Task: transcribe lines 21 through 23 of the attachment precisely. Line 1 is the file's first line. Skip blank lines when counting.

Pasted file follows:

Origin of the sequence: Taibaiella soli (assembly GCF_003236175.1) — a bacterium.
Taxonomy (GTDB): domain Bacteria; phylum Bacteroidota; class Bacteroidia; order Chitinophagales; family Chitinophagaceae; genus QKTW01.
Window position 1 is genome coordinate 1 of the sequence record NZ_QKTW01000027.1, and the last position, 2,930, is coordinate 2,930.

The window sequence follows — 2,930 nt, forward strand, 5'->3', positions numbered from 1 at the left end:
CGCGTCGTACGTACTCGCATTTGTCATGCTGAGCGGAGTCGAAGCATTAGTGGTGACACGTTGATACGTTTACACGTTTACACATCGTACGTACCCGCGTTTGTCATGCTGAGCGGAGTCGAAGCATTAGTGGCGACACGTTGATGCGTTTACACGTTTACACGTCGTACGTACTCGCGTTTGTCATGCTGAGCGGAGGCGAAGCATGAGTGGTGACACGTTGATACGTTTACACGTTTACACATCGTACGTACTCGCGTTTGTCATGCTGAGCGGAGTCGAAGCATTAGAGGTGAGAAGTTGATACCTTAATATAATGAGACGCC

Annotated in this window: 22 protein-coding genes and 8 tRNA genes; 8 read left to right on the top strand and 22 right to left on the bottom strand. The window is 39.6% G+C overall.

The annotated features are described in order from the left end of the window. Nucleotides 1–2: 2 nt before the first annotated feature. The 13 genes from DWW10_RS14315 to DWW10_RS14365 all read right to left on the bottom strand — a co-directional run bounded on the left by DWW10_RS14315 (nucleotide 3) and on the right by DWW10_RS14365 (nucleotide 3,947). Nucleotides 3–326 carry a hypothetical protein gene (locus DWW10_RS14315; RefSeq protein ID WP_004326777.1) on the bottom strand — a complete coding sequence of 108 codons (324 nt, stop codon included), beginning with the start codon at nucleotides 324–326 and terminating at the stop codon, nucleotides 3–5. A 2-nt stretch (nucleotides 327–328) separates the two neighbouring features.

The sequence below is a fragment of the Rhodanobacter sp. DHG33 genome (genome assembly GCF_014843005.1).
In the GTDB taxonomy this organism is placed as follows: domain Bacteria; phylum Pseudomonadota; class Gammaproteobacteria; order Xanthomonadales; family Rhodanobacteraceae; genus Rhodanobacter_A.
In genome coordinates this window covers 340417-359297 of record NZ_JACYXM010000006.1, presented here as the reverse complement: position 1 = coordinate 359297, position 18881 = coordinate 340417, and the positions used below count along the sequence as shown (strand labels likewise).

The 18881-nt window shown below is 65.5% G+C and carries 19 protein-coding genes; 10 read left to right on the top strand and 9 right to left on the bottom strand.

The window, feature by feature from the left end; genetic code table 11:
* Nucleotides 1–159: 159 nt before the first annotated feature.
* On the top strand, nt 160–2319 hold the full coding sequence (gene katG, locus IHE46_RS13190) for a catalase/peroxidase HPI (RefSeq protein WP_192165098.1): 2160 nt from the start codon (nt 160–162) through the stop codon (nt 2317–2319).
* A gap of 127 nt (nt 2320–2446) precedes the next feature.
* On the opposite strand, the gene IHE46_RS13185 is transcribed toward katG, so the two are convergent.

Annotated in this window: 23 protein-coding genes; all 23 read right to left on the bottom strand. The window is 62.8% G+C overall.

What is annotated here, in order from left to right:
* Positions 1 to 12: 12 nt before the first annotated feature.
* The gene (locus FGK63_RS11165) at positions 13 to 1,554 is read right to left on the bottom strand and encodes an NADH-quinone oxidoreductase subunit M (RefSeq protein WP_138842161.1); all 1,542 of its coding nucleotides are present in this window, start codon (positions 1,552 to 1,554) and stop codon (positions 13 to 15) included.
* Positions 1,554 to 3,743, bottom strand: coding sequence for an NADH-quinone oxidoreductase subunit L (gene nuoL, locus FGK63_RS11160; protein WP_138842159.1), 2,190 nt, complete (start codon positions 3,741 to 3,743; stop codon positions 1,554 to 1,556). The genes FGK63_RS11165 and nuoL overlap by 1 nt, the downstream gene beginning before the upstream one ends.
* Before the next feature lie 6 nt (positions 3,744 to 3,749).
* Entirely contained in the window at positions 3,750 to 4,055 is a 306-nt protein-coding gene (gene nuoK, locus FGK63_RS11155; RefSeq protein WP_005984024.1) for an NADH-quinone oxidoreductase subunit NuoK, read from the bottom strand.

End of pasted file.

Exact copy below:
* Positions 1,554 to 3,743, bottom strand: coding sequence for an NADH-quinone oxidoreductase subunit L (gene nuoL, locus FGK63_RS11160; protein WP_138842159.1), 2,190 nt, complete (start codon positions 3,741 to 3,743; stop codon positions 1,554 to 1,556). The genes FGK63_RS11165 and nuoL overlap by 1 nt, the downstream gene beginning before the upstream one ends.
* Before the next feature lie 6 nt (positions 3,744 to 3,749).
* Entirely contained in the window at positions 3,750 to 4,055 is a 306-nt protein-coding gene (gene nuoK, locus FGK63_RS11155; RefSeq protein WP_005984024.1) for an NADH-quinone oxidoreductase subunit NuoK, read from the bottom strand.